How We Log Exceptions in Production Java Application Servers

Isolating exceptions in production environments is tough. Here's how we do it.

Jeff Fry Jeff is a Senior Technical Marketing Engineer at ExtraHop.

One of the challenges of Java web application server development is catching and analyzing exceptions from your web application after deployment into a production environment. Whether your web application is deployed on Tomcat, Apache Geronimo, Glassfish or JBoss/Wildfly, analyzing exceptions involves digging through application server logs to isolate an issue.

Isolating an issue is even more difficult in a cluster of application servers. When your conventional monitoring tool reports HTTP 500 errors, where do you look? What caused the exception? What was the request URI? What else was going on? The investigation usually requires the time consuming task of piecing together data from multiple sources. What you need is centralized monitoring and analysis. Enter ExtraHop.

21-Mar-2015 15:24:57.521 SEVERE [http-nio-8080-exec-28] org.apache.catalina.core.StandardWrapperValve.invoke Servlet.service() for servlet [MyHttpServlet] in context with path [/HttpServletExceptionHandler] threw exception [CustomException] with root cause CustomException at MyHttpServlet.doGet(MyHttpServlet.java:20) at javax.servlet.http.HttpServlet.service(HttpServlet.java:618) at javax.servlet.http.HttpServlet.service(HttpServlet.java:725) at org.apache.catalina.core.ApplicationFilterChain.internalDoFilter(ApplicationFilterChain.java:291) at org.apache.catalina.core.ApplicationFilterChain.doFilter(ApplicationFilterChain.java:206) at org.apache.tomcat.websocket.server.WsFilter.doFilter(WsFilter.java:52)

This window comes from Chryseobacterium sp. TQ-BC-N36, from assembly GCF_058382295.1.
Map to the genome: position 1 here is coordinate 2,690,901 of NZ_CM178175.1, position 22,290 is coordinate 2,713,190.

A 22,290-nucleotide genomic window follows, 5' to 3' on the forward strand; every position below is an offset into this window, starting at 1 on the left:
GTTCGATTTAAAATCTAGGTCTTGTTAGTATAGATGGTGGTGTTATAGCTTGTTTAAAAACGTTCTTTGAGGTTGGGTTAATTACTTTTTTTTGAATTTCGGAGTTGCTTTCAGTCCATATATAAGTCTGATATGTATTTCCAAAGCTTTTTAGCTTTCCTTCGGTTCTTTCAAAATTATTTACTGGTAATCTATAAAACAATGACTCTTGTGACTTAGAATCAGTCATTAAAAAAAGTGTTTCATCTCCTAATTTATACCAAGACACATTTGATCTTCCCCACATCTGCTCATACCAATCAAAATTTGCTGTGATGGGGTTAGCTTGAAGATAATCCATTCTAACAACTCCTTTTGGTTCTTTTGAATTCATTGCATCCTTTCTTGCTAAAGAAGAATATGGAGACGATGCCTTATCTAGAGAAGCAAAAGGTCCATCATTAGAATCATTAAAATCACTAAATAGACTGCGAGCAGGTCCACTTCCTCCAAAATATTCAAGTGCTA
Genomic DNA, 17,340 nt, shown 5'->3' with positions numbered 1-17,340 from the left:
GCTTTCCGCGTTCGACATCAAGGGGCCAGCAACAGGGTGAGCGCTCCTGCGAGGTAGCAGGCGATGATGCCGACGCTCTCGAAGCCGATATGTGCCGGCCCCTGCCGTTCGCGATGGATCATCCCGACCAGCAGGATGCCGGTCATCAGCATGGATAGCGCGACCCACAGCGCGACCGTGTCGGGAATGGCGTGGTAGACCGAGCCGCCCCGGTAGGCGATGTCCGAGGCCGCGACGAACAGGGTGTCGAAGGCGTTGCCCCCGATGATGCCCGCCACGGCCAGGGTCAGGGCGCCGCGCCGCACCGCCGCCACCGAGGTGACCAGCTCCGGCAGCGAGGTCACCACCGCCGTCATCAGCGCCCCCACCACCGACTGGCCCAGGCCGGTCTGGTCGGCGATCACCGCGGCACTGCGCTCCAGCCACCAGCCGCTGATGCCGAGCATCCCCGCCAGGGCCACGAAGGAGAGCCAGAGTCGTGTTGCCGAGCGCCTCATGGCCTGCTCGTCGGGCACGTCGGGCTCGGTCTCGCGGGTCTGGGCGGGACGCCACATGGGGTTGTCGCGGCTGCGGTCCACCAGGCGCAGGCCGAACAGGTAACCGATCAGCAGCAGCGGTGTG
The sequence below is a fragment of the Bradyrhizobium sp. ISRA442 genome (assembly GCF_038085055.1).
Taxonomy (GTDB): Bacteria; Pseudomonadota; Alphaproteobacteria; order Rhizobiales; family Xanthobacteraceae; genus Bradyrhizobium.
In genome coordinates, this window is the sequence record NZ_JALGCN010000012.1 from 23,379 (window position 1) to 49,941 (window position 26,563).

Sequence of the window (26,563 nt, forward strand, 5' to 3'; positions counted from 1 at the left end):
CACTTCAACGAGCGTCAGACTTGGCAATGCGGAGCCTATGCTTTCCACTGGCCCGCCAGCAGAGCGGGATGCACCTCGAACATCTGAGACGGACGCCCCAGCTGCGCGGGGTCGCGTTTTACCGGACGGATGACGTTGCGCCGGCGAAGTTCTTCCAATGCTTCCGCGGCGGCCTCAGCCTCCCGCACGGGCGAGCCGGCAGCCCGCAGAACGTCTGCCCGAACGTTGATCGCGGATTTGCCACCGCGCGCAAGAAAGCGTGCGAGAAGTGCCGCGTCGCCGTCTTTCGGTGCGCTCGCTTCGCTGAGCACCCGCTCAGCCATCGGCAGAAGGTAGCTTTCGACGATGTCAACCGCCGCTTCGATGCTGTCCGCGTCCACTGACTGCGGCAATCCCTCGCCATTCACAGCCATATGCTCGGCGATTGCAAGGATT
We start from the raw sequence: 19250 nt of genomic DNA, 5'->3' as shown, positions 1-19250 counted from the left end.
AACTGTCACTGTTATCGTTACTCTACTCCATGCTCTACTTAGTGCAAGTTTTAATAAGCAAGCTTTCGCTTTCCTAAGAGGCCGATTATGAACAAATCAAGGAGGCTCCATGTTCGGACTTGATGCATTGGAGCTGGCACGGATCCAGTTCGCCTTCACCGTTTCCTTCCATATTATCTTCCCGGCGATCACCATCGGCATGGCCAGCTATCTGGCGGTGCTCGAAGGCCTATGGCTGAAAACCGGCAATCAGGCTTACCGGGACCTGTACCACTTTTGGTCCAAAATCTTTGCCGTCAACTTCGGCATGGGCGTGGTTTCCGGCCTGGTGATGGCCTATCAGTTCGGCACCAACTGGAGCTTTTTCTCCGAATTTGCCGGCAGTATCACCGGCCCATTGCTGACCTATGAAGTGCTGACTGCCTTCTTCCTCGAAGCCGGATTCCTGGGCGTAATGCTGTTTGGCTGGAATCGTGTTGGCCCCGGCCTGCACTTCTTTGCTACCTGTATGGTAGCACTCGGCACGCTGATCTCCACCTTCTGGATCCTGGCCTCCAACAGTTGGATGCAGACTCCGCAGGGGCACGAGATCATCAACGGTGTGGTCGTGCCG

Above is an example of a Tomcat exception log. Enough to solve the issue? Probably not.

Using the ExtraHop platform, we can capture the exceptions off the wire from all of our application servers, extract important details, and then gather all that data in a central location along with other related transactions. No agent software is installed! Let's walk through how we set this up.

Configuring the Error Page

Java web application servers allow the configuration of an error page when exceptions occur. We will configure this error page to contain the exception information. Since the error page will be sent in a HTTP response, ExtraHop can pull the exception details off the wire.

To configure the error page from the web application, we add the appropriate XML tags to the web application web.xml.

<error-page>
       <error-code>500</error-code>
       <location>/WEB-INF/jsp/common/Error.jsp</location>
     </error-page>
</web-app>

This configures HTTP 500 errors to be presented by /WEB-INF/jsp/common/Error.jsp

Now let's take a look at Error.jsp.

<!-- This line identifies this as an error page and allows us to handle the exception below. -->